Lateral Ankle Ligaments
There are 3 ligaments on the outside of the ankle that commonly get injured or torn in an ankle sprain – namely the anterior talofibular ligament (ATFL), the posterior talofibular ligament (PTFL) and the calcaneofibular ligament (CFL). Repeated injuries results in chronic ankle instability.
Lateral Ankle Ligament Reconstruction for Chronic Ankle Instability
In severe or recurring cases of ankle sprains or chronic ankle instability that is refractory to conservative treatment, surgical repair and reconstruction of the torn ligaments is indicated, particularly in professional athletes.
Dr Kevin Lee’s preferred technique is the Brostrom-Evans procedure. This is a combination of the Brostrom and the Evans procedure. The Brostrom procedure involves finding the torn ends of the ATFL and the CFL and stitching them back together. In Dr Lee’s experience, especially in active athletes, the Brostrom procedure is usually inadequate for long term stability because the repaired ligaments stretch out over time and become lax.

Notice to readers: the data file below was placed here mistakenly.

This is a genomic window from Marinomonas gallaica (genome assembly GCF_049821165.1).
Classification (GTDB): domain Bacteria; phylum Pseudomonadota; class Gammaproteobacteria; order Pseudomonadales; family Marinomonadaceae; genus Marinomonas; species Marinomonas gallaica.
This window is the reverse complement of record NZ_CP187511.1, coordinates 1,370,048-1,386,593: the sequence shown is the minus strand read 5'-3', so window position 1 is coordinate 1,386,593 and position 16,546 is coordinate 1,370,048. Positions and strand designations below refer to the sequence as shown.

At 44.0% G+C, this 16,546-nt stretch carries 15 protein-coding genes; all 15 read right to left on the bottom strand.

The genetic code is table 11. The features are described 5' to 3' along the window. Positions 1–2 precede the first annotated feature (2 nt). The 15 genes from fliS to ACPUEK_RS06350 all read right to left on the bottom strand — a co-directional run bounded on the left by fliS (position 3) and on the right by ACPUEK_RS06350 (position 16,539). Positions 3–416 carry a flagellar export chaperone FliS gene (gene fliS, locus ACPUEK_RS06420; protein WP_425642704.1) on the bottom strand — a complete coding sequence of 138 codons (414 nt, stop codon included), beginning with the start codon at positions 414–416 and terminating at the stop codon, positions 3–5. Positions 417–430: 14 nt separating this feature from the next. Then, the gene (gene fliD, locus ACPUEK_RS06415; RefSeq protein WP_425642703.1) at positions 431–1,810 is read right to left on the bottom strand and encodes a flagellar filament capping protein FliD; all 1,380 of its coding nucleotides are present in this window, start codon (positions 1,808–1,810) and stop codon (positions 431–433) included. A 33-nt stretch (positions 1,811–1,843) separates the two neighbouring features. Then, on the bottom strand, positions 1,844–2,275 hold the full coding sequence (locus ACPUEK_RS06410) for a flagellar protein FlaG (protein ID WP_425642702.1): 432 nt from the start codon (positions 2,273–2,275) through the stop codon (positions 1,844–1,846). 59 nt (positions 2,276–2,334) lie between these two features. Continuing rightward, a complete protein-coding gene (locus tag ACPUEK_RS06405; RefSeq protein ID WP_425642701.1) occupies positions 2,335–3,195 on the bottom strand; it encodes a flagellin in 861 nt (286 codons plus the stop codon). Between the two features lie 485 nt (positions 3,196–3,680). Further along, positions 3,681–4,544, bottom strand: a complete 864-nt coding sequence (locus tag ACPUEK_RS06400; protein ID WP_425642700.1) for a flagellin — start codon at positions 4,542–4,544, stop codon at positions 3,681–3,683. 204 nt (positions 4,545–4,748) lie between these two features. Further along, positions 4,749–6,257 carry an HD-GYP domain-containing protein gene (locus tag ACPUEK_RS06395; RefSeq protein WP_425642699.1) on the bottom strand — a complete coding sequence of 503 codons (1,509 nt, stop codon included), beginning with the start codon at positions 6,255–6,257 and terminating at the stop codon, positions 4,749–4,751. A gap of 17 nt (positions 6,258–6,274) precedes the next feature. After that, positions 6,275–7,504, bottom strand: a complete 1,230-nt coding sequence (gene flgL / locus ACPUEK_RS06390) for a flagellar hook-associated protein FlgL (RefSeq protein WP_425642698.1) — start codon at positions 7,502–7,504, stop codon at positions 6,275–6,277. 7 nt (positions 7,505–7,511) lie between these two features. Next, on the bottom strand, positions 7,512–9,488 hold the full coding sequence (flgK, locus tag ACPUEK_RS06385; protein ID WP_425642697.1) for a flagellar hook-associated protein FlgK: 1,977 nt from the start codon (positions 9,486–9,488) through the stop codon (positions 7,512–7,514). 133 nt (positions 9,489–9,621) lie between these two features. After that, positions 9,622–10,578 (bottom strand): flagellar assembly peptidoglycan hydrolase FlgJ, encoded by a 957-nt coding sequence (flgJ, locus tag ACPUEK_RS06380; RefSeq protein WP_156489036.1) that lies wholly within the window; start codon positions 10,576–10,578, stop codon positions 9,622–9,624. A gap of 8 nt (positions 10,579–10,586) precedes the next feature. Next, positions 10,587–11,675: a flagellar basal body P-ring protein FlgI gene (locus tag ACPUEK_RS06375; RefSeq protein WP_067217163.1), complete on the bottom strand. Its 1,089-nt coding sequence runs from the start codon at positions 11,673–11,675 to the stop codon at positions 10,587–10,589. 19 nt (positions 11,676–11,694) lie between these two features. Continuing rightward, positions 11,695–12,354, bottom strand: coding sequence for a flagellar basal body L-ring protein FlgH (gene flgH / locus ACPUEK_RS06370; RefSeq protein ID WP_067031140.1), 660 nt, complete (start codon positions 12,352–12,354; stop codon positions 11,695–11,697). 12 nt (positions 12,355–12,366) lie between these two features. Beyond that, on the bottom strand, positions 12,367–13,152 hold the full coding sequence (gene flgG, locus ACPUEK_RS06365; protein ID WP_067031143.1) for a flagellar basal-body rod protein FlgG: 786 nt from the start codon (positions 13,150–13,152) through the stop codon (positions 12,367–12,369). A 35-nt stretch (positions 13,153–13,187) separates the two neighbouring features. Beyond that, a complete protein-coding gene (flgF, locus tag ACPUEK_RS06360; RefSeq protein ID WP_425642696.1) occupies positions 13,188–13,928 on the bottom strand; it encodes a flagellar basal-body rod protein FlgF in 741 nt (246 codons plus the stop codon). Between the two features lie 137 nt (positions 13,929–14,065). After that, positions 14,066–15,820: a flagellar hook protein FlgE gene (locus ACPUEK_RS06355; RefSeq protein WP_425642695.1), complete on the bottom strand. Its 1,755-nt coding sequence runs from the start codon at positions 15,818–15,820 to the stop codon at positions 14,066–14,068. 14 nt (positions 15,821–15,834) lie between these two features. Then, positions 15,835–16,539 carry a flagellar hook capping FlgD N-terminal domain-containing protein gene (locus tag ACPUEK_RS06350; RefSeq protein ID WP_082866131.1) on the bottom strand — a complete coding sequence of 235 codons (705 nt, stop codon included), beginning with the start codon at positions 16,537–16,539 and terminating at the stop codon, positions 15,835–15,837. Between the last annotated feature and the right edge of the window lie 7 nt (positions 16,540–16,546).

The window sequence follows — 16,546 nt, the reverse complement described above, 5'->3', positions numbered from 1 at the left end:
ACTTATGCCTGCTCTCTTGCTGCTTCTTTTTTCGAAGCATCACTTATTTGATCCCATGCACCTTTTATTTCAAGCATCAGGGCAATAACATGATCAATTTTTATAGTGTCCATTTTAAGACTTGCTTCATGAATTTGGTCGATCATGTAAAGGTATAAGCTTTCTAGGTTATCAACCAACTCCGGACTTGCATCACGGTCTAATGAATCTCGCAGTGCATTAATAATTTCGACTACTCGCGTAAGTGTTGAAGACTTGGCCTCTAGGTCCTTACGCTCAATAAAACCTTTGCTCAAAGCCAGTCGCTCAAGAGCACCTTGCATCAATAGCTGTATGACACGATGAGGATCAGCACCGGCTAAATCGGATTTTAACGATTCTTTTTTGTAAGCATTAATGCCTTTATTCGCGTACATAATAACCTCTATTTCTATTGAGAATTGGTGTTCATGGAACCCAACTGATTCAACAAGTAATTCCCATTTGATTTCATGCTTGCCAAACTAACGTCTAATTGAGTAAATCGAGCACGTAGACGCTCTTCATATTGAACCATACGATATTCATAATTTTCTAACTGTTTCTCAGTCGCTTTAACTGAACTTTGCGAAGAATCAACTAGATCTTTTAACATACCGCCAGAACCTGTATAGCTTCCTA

Therefore, he combines the Evans procedure with the Brostrom repair. This involves taking half of the peroneus brevis tendon (which is one of the tendons on the outside of the ankle providing lateral stability) and re-routing it through the fibula bone to recreate a new ligament on the outside of the ankle to reinforce the Brostrom repair.
Rehabilitation for Chronic Ankle Instability
This can be done as a day surgery procedure. After ankle surgery, your ankle will be put into a plaster cast for the first 2 weeks and you will be on crutches. This is to immobilize the ankle and to protect the soft tissues while healing takes place. After 2 weeks, we will change the plaster cast to an aircast.
You can put partial weight on the operated foot for the next 4 weeks. At the end of 6 weeks, you will be allowed to put full weight on the foot and intensive physiotherapy will begin. You should regain full range of motion and stability by about 4-6 months.